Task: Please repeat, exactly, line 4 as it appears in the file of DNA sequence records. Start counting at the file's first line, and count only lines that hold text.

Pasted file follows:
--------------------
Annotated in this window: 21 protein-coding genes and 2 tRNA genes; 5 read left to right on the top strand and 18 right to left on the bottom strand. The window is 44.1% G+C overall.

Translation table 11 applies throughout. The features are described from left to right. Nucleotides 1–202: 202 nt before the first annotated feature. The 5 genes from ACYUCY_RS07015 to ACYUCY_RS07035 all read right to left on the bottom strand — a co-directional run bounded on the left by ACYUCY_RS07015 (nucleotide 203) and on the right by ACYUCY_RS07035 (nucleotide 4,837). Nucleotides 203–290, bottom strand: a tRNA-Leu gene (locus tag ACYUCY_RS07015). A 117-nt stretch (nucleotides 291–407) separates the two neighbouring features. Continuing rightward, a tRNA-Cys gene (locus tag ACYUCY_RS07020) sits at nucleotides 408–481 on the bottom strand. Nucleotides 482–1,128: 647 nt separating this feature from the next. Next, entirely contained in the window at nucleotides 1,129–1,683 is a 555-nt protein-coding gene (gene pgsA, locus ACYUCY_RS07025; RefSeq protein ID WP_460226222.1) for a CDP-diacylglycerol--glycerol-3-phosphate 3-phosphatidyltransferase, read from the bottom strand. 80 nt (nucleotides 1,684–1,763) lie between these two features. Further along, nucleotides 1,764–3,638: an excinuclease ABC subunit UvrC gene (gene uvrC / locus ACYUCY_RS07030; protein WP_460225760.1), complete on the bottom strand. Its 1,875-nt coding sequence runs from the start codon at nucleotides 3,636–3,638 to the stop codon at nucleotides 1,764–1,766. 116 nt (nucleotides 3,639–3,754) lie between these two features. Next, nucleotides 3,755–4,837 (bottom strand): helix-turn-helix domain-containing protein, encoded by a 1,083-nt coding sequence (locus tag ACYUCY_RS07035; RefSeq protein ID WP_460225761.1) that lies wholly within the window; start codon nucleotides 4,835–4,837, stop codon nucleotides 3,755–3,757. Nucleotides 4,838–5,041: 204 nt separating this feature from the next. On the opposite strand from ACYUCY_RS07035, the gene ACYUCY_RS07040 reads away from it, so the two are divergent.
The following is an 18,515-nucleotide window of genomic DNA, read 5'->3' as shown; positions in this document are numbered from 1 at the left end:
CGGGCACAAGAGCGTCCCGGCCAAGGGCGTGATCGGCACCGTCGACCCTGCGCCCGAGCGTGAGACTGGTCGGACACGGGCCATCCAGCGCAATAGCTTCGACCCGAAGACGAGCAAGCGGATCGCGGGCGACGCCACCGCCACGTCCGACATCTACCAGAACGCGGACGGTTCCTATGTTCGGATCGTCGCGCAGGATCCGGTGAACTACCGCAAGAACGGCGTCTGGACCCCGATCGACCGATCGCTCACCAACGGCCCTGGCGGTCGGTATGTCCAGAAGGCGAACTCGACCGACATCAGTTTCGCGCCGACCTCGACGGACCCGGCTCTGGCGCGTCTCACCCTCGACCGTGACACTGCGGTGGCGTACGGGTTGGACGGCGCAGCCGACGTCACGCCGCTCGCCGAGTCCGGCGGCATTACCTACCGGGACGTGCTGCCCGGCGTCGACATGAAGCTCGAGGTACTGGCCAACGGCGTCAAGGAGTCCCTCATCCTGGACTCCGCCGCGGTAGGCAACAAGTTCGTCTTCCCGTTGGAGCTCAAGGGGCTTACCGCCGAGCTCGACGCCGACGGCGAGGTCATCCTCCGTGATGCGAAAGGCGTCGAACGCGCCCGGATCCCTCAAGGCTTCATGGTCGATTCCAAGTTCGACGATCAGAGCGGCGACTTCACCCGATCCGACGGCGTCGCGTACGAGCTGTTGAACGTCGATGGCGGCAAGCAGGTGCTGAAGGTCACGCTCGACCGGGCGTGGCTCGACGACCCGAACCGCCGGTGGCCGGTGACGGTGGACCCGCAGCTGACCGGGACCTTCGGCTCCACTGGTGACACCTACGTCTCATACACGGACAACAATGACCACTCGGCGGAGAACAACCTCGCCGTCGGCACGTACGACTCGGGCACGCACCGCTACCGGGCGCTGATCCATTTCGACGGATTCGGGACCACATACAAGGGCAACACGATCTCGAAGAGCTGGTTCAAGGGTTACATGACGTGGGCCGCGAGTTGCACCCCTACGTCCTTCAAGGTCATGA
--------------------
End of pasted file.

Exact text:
CGGGCACAAGAGCGTCCCGGCCAAGGGCGTGATCGGCACCGTCGACCCTGCGCCCGAGCGTGAGACTGGTCGGACACGGGCCATCCAGCGCAATAGCTTCGACCCGAAGACGAGCAAGCGGATCGCGGGCGACGCCACCGCCACGTCCGACATCTACCAGAACGCGGACGGTTCCTATGTTCGGATCGTCGCGCAGGATCCGGTGAACTACCGCAAGAACGGCGTCTGGACCCCGATCGACCGATCGCTCACCAACGGCCCTGGCGGTCGGTATGTCCAGAAGGCGAACTCGACCGACATCAGTTTCGCGCCGACCTCGACGGACCCGGCTCTGGCGCGTCTCACCCTCGACCGTGACACTGCGGTGGCGTACGGGTTGGACGGCGCAGCCGACGTCACGCCGCTCGCCGAGTCCGGCGGCATTACCTACCGGGACGTGCTGCCCGGCGTCGACATGAAGCTCGAGGTACTGGCCAACGGCGTCAAGGAGTCCCTCATCCTGGACTCCGCCGCGGTAGGCAACAAGTTCGTCTTCCCGTTGGAGCTCAAGGGGCTTACCGCCGAGCTCGACGCCGACGGCGAGGTCATCCTCCGTGATGCGAAAGGCGTCGAACGCGCCCGGATCCCTCAAGGCTTCATGGTCGATTCCAAGTTCGACGATCAGAGCGGCGACTTCACCCGATCCGACGGCGTCGCGTACGAGCTGTTGAACGTCGATGGCGGCAAGCAGGTGCTGAAGGTCACGCTCGACCGGGCGTGGCTCGACGACCCGAACCGCCGGTGGCCGGTGACGGTGGACCCGCAGCTGACCGGGACCTTCGGCTCCACTGGTGACACCTACGTCTCATACACGGACAACAATGACCACTCGGCGGAGAACAACCTCGCCGTCGGCACGTACGACTCGGGCACGCACCGCTACCGGGCGCTGATCCATTTCGACGGATTCGGGACCACATACAAGGGCAACACGATCTCGAAGAGCTGGTTCAAGGGTTACATGACGTGGGCCGCGAGTTGCACCCCTACGTCCTTCAAGGTCATGA